• Bugman137 Bugman137 on Oct 10, 2017

    The pilot between 2006-2008 looked real nice! They became BUTT UGLY in 2009- 2012! They actually responded to a lot of consumer sentiment that agreed with me and tried to change them back in the generation you speak of. I don't think they are ugly at all.

  • Abrar Very easy and understanding explanation about brake paint
  • MaintenanceCosts We need cheaper batteries. This is a difficult proposition at $50k base/$60k as tested but would be pretty compelling at $40k base/$50k as tested.
  • Scott ?Wonder what Toyota will be using when they enter the market?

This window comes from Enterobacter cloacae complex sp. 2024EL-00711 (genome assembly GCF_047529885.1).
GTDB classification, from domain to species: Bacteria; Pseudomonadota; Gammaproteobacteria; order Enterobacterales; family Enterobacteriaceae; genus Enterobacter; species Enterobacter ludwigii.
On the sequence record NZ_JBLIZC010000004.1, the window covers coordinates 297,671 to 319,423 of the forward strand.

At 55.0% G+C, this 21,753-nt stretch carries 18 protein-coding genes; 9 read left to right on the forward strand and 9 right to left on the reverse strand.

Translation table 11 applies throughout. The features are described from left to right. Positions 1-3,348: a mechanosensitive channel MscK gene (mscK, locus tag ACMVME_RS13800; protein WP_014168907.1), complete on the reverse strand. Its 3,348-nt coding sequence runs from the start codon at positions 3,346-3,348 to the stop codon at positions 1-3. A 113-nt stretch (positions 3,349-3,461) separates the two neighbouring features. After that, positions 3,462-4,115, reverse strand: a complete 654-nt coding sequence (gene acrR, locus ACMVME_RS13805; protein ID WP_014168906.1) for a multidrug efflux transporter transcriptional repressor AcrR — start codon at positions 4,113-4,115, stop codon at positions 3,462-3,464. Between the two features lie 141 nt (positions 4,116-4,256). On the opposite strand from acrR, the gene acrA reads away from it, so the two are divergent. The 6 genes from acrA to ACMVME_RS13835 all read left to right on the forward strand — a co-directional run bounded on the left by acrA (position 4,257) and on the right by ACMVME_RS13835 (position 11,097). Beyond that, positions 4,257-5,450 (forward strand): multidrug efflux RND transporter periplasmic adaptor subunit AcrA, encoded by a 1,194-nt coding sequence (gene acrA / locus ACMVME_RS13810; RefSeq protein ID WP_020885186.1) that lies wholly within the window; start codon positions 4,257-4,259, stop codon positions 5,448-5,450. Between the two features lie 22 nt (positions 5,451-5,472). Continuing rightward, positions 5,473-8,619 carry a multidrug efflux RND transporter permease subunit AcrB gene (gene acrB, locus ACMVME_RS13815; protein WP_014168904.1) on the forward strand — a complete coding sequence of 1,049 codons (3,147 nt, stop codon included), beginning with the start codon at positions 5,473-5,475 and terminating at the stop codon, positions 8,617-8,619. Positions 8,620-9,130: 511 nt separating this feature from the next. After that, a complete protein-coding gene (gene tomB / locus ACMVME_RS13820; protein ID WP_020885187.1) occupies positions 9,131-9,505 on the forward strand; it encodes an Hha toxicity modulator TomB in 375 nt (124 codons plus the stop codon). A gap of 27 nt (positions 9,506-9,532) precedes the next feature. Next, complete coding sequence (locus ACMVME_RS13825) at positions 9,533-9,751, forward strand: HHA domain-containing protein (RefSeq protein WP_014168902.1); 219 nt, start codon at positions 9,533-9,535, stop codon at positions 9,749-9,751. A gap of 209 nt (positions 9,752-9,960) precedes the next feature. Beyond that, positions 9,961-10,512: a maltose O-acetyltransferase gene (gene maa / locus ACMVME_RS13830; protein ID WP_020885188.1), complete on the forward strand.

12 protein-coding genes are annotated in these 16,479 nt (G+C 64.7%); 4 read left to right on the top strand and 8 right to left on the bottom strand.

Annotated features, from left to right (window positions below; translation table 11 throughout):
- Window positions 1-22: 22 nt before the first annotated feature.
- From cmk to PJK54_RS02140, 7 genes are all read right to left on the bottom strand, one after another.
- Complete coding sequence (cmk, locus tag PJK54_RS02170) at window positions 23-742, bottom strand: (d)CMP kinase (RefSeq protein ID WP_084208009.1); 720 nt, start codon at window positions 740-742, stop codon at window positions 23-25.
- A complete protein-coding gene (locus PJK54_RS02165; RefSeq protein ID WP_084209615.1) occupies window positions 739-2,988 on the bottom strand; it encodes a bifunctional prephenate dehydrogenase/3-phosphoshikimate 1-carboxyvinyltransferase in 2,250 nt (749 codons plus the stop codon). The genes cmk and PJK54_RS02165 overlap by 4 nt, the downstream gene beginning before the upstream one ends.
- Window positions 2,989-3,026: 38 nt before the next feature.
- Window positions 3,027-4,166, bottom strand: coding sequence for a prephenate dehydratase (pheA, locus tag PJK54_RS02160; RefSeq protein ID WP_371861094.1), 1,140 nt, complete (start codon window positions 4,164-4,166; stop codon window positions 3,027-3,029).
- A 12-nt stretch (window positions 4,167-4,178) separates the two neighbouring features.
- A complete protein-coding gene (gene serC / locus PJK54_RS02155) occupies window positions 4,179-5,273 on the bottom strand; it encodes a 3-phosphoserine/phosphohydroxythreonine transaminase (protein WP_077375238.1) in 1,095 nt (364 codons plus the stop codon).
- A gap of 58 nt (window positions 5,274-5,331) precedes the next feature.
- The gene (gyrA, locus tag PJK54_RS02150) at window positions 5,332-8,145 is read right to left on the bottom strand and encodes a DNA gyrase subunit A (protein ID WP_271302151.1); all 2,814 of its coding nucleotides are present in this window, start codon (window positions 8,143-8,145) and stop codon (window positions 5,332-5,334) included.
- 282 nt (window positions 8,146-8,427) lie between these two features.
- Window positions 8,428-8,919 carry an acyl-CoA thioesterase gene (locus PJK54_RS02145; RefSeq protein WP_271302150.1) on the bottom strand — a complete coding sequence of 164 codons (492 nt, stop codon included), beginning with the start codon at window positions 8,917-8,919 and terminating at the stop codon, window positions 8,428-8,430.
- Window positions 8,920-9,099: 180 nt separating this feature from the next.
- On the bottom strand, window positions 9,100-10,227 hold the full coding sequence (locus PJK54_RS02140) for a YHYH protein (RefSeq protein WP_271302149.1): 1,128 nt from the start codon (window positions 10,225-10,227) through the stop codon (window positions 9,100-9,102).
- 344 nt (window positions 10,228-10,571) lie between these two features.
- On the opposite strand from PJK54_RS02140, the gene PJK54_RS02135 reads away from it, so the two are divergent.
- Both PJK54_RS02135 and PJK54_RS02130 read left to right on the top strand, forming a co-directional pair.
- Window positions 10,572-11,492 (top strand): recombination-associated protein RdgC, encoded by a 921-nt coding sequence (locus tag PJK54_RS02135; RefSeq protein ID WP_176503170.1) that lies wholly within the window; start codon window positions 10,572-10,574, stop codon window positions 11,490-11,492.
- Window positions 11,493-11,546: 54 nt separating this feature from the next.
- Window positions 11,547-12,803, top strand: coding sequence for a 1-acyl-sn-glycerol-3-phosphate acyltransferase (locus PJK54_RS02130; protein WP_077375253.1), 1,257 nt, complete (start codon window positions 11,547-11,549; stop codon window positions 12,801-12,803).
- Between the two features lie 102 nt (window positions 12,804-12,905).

• Fred The bigger issue is what happens to the other systems as demand dwindles? Will thet convert or will they just just shut down?
  • Roger hopkins Why do they all have to be 4 door??? Why not a "cab & a half" and a bit longer box. This is just another station wagon of the 21st century. Maybe they should put fake woodgrain on the side lol...